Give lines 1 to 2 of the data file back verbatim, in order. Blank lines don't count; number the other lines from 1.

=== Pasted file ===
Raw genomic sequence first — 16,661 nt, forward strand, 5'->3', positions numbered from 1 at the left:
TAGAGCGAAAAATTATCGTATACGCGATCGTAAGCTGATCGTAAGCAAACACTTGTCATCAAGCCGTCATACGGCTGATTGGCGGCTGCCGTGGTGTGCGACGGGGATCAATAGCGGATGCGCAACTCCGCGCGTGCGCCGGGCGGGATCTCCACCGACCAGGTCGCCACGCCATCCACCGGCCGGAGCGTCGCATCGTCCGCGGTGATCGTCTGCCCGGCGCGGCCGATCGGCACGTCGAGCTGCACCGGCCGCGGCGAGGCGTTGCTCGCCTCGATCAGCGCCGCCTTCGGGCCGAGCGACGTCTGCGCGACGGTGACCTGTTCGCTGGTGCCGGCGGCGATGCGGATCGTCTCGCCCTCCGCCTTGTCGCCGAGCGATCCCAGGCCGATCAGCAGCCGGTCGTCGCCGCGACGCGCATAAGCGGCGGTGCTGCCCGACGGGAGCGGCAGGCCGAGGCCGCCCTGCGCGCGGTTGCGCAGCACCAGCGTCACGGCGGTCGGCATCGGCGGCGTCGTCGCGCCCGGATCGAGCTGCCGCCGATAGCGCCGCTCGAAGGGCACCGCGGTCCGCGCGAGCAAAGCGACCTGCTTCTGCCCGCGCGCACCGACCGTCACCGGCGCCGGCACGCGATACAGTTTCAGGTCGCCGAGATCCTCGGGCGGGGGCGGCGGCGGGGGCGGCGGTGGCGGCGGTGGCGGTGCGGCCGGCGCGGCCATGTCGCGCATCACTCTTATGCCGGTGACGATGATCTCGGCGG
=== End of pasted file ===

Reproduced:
Raw genomic sequence first — 16,661 nt, forward strand, 5'->3', positions numbered from 1 at the left:
TAGAGCGAAAAATTATCGTATACGCGATCGTAAGCTGATCGTAAGCAAACACTTGTCATCAAGCCGTCATACGGCTGATTGGCGGCTGCCGTGGTGTGCGACGGGGATCAATAGCGGATGCGCAACTCCGCGCGTGCGCCGGGCGGGATCTCCACCGACCAGGTCGCCACGCCATCCACCGGCCGGAGCGTCGCATCGTCCGCGGTGATCGTCTGCCCGGCGCGGCCGATCGGCACGTCGAGCTGCACCGGCCGCGGCGAGGCGTTGCTCGCCTCGATCAGCGCCGCCTTCGGGCCGAGCGACGTCTGCGCGACGGTGACCTGTTCGCTGGTGCCGGCGGCGATGCGGATCGTCTCGCCCTCCGCCTTGTCGCCGAGCGATCCCAGGCCGATCAGCAGCCGGTCGTCGCCGCGACGCGCATAAGCGGCGGTGCTGCCCGACGGGAGCGGCAGGCCGAGGCCGCCCTGCGCGCGGTTGCGCAGCACCAGCGTCACGGCGGTCGGCATCGGCGGCGTCGTCGCGCCCGGATCGAGCTGCCGCCGATAGCGCCGCTCGAAGGGCACCGCGGTCCGCGCGAGCAAAGCGACCTGCTTCTGCCCGCGCGCACCGACCGTCACCGGCGCCGGCACGCGATACAGTTTCAGGTCGCCGAGATCCTCGGGCGGGGGCGGCGGCGGGGGCGGCGGTGGCGGCGGTGGCGGTGCGGCCGGCGCGGCCATGTCGCGCATCACTCTTATGCCGGTGACGATGATCTCGGCGG